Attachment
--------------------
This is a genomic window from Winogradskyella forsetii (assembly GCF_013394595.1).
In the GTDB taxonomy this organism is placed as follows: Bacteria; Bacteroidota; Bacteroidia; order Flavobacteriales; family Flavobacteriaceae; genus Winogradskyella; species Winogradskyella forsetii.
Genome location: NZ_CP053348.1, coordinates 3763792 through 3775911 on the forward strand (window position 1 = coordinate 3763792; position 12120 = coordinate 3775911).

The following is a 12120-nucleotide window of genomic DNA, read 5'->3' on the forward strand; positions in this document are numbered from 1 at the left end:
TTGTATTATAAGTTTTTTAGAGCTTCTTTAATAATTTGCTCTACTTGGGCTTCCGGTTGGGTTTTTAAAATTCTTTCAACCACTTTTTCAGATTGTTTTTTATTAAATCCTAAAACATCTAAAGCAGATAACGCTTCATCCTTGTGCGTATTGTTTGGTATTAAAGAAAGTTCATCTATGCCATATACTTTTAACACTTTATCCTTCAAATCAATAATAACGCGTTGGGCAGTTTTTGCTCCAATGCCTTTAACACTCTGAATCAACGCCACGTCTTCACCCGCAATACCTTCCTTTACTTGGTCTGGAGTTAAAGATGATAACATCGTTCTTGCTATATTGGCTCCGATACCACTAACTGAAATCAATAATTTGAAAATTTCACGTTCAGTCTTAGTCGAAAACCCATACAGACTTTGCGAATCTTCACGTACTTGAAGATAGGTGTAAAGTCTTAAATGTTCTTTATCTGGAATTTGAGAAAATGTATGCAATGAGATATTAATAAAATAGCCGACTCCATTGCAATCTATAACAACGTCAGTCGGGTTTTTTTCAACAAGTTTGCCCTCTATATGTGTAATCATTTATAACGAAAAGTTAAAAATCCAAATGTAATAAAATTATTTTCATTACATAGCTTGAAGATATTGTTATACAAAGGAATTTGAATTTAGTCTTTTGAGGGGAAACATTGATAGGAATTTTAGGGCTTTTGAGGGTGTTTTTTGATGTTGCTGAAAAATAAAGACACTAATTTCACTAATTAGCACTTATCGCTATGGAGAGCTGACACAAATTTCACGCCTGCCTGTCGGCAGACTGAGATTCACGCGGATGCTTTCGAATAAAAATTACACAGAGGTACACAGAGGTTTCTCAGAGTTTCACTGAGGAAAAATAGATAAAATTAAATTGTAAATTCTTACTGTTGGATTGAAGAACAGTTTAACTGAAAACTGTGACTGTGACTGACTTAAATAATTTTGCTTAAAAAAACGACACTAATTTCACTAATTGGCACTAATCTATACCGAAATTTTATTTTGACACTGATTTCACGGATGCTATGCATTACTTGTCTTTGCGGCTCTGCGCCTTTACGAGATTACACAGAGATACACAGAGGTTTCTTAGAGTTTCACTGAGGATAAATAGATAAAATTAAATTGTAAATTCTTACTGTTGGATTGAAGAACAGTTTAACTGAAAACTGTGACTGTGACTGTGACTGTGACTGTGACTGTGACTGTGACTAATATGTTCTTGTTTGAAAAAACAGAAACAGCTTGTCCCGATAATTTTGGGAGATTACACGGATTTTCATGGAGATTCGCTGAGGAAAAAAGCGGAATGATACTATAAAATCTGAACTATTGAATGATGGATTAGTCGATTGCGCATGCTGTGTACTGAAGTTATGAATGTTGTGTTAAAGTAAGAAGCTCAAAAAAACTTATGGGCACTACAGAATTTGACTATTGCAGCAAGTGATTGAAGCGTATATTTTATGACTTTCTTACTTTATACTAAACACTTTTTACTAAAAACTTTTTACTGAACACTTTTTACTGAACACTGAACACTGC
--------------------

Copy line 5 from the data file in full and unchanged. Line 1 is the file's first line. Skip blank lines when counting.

TTGTATTATAAGTTTTTTAGAGCTTCTTTAATAATTTGCTCTACTTGGGCTTCCGGTTGGGTTTTTAAAATTCTTTCAACCACTTTTTCAGATTGTTTTTTATTAAATCCTAAAACATCTAAAGCAGATAACGCTTCATCCTTGTGCGTATTGTTTGGTATTAAAGAAAGTTCATCTATGCCATATACTTTTAACACTTTATCCTTCAAATCAATAATAACGCGTTGGGCAGTTTTTGCTCCAATGCCTTTAACACTCTGAATCAACGCCACGTCTTCACCCGCAATACCTTCCTTTACTTGGTCTGGAGTTAAAGATGATAACATCGTTCTTGCTATATTGGCTCCGATACCACTAACTGAAATCAATAATTTGAAAATTTCACGTTCAGTCTTAGTCGAAAACCCATACAGACTTTGCGAATCTTCACGTACTTGAAGATAGGTGTAAAGTCTTAAATGTTCTTTATCTGGAATTTGAGAAAATGTATGCAATGAGATATTAATAAAATAGCCGACTCCATTGCAATCTATAACAACGTCAGTCGGGTTTTTTTCAACAAGTTTGCCCTCTATATGTGTAATCATTTATAACGAAAAGTTAAAAATCCAAATGTAATAAAATTATTTTCATTACATAGCTTGAAGATATTGTTATACAAAGGAATTTGAATTTAGTCTTTTGAGGGGAAACATTGATAGGAATTTTAGGGCTTTTGAGGGTGTTTTTTGATGTTGCTGAAAAATAAAGACACTAATTTCACTAATTAGCACTTATCGCTATGGAGAGCTGACACAAATTTCACGCCTGCCTGTCGGCAGACTGAGATTCACGCGGATGCTTTCGAATAAAAATTACACAGAGGTACACAGAGGTTTCTCAGAGTTTCACTGAGGAAAAATAGATAAAATTAAATTGTAAATTCTTACTGTTGGATTGAAGAACAGTTTAACTGAAAACTGTGACTGTGACTGACTTAAATAATTTTGCTTAAAAAAACGACACTAATTTCACTAATTGGCACTAATCTATACCGAAATTTTATTTTGACACTGATTTCACGGATGCTATGCATTACTTGTCTTTGCGGCTCTGCGCCTTTACGAGATTACACAGAGATACACAGAGGTTTCTTAGAGTTTCACTGAGGATAAATAGATAAAATTAAATTGTAAATTCTTACTGTTGGATTGAAGAACAGTTTAACTGAAAACTGTGACTGTGACTGTGACTGTGACTGTGACTGTGACTGTGACTAATATGTTCTTGTTTGAAAAAACAGAAACAGCTTGTCCCGATAATTTTGGGAGATTACACGGATTTTCATGGAGATTCGCTGAGGAAAAAAGCGGAATGATACTATAAAATCTGAACTATTGAATGATGGATTAGTCGATTGCGCATGCTGTGTACTGAAGTTATGAATGTTGTGTTAAAGTAAGAAGCTCAAAAAAACTTATGGGCACTACAGAATTTGACTATTGCAGCAAGTGATTGAAGCGTATATTTTATGACTTTCTTACTTTATACTAAACACTTTTTACTAAAAACTTTTTACTGAACACTTTTTACTGAACACTGAACACTGC